“As a result of this initial breakthrough other patients were found to have mutations in other genes,” Galgiani said. “The implication was if they didn’t have the mutation,” they wouldn’t have developed Valley fever.
Since then, Holland’s group has treated at least 41 severely ill Valley fever patients referred by Galgiani and other doctors.
Zeroing in on genes that predispose people to severe Valley fever reactions could make an important difference when it comes to prevention. Those who know they are vulnerable to infection could make sure they stay indoors during dust storms and avoid occupations like construction that stirs up the soil.
Does early treatment make a difference?
At the same symposium where NIH’s director Collins promised more of a focus on Valley fever, he also announced plans for a clinical trial to find better ways to treat the disease.
“It will take some time to mount this trial, to plan it, to put it forward, but I just want to assure all of you from this part of California that we’re serious about trying to get some of those answers even in the face of difficult budget times,” Collins said.
Two years later, in June 2015, NIH’s National Institute of Allergy and Infectious Diseases moved the clinical trial forward by awarding $5 million to the Duke Human Vaccine Institute at Duke University in Durham, North Carolina.
That trial is now getting underway. More than 1,000 patients are being recruited in California and Arizona to see if early treatment with the drug fluconazole will block the cocci fungus from causing severe illness by halting the disease’s migration to bones, organs, and the brain. Currently many patients are misdiagnosed for weeks while doctors treat them for the flu or pneumonia. Once Valley fever is diagnosed, fluconazole is the main drug doctors use to control the disease, but it is often prescribed too late.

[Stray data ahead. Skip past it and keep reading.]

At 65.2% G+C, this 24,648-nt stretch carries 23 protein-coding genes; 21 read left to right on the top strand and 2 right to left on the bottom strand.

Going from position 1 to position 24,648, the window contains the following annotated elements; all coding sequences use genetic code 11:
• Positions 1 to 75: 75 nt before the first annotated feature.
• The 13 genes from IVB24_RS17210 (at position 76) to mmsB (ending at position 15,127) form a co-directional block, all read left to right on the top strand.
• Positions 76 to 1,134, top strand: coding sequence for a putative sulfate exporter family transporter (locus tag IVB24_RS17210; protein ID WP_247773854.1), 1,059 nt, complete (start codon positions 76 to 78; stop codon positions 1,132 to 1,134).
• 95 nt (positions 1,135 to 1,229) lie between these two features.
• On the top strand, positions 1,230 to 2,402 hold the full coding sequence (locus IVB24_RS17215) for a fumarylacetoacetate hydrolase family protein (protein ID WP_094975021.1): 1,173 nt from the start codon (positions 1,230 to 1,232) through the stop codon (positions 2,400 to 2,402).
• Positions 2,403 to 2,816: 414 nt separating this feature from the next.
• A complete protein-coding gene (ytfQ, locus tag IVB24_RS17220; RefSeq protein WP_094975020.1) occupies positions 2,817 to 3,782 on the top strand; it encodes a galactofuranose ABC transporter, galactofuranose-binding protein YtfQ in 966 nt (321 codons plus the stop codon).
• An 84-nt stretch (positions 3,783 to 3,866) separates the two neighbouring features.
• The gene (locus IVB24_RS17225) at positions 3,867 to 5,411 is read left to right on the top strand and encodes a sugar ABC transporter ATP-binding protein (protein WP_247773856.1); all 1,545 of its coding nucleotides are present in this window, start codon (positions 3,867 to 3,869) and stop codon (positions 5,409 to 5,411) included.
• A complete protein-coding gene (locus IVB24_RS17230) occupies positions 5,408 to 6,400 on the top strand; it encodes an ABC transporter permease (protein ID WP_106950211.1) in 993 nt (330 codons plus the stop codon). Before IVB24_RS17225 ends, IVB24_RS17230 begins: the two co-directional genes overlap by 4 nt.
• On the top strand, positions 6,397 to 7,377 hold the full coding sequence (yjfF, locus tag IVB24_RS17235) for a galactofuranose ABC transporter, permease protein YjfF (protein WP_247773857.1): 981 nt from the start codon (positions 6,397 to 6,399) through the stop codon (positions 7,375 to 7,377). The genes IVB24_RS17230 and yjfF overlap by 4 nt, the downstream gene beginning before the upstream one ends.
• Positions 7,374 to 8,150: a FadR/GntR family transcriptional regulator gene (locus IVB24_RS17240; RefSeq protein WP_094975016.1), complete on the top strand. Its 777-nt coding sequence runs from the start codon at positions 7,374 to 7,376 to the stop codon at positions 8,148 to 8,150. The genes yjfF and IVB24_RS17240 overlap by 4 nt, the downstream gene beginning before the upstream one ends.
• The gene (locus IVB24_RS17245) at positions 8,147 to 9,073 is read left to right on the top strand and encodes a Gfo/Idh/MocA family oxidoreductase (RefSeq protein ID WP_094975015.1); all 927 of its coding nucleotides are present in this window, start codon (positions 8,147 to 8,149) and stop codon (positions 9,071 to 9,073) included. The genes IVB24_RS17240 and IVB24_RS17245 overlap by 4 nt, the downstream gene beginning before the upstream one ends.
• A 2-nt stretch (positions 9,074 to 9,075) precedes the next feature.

Depending on their progress, the researchers could receive an additional $4 million. Duke is working with doctors at Kern Medical in Bakersfield, the University of Arizona, and Banner Health in Tucson.
Patients will be recruited in areas with a high concentration of Valley fever cases, including Bakersfield and the Antelope Valley region of Los Angeles County in California and the Phoenix and Tucson regions of Arizona. Half of the patients will be given fluconazole and the other half will receive a placebo.
Dr. Royce Johnson, an infectious disease specialist at Kern Medical has been treating and studying Valley fever cases for more than 40 years. He’s hopeful the Duke study will improve treatments and increase public and medical awareness.
“It’s been impossible to interest private industry in doing any study on cocci to speak of,” Johnson said. “The drugs that we use to treat cocci are all approved for something other than cocci, and we use them to treat cocci.”
Because, for now, that’s all we have, Johnson said.